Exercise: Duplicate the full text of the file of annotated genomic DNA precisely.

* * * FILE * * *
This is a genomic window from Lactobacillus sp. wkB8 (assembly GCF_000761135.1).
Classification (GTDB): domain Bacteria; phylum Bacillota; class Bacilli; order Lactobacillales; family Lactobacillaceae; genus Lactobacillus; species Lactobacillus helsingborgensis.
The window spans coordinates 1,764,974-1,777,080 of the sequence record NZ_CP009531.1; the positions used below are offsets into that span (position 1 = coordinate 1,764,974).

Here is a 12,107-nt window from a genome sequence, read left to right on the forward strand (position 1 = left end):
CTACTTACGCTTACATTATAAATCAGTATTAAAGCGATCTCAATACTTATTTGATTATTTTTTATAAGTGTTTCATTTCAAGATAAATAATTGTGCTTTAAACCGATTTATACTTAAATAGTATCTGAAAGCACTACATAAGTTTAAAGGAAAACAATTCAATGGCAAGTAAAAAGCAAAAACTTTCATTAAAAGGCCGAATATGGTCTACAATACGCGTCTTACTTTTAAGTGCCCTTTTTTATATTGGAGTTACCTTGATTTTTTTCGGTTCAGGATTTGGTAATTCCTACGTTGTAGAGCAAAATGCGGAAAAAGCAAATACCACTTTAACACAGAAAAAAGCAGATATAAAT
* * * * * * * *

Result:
This is a genomic window from Lactobacillus sp. wkB8 (assembly GCF_000761135.1).
Classification (GTDB): domain Bacteria; phylum Bacillota; class Bacilli; order Lactobacillales; family Lactobacillaceae; genus Lactobacillus; species Lactobacillus helsingborgensis.
The window spans coordinates 1,764,974-1,777,080 of the sequence record NZ_CP009531.1; the positions used below are offsets into that span (position 1 = coordinate 1,764,974).

Here is a 12,107-nt window from a genome sequence, read left to right on the forward strand (position 1 = left end):
CTACTTACGCTTACATTATAAATCAGTATTAAAGCGATCTCAATACTTATTTGATTATTTTTTATAAGTGTTTCATTTCAAGATAAATAATTGTGCTTTAAACCGATTTATACTTAAATAGTATCTGAAAGCACTACATAAGTTTAAAGGAAAACAATTCAATGGCAAGTAAAAAGCAAAAACTTTCATTAAAAGGCCGAATATGGTCTACAATACGCGTCTTACTTTTAAGTGCCCTTTTTTATATTGGAGTTACCTTGATTTTTTTCGGTTCAGGATTTGGTAATTCCTACGTTGTAGAGCAAAATGCGGAAAAAGCAAATACCACTTTAACACAGAAAAAAGCAGATATAAAT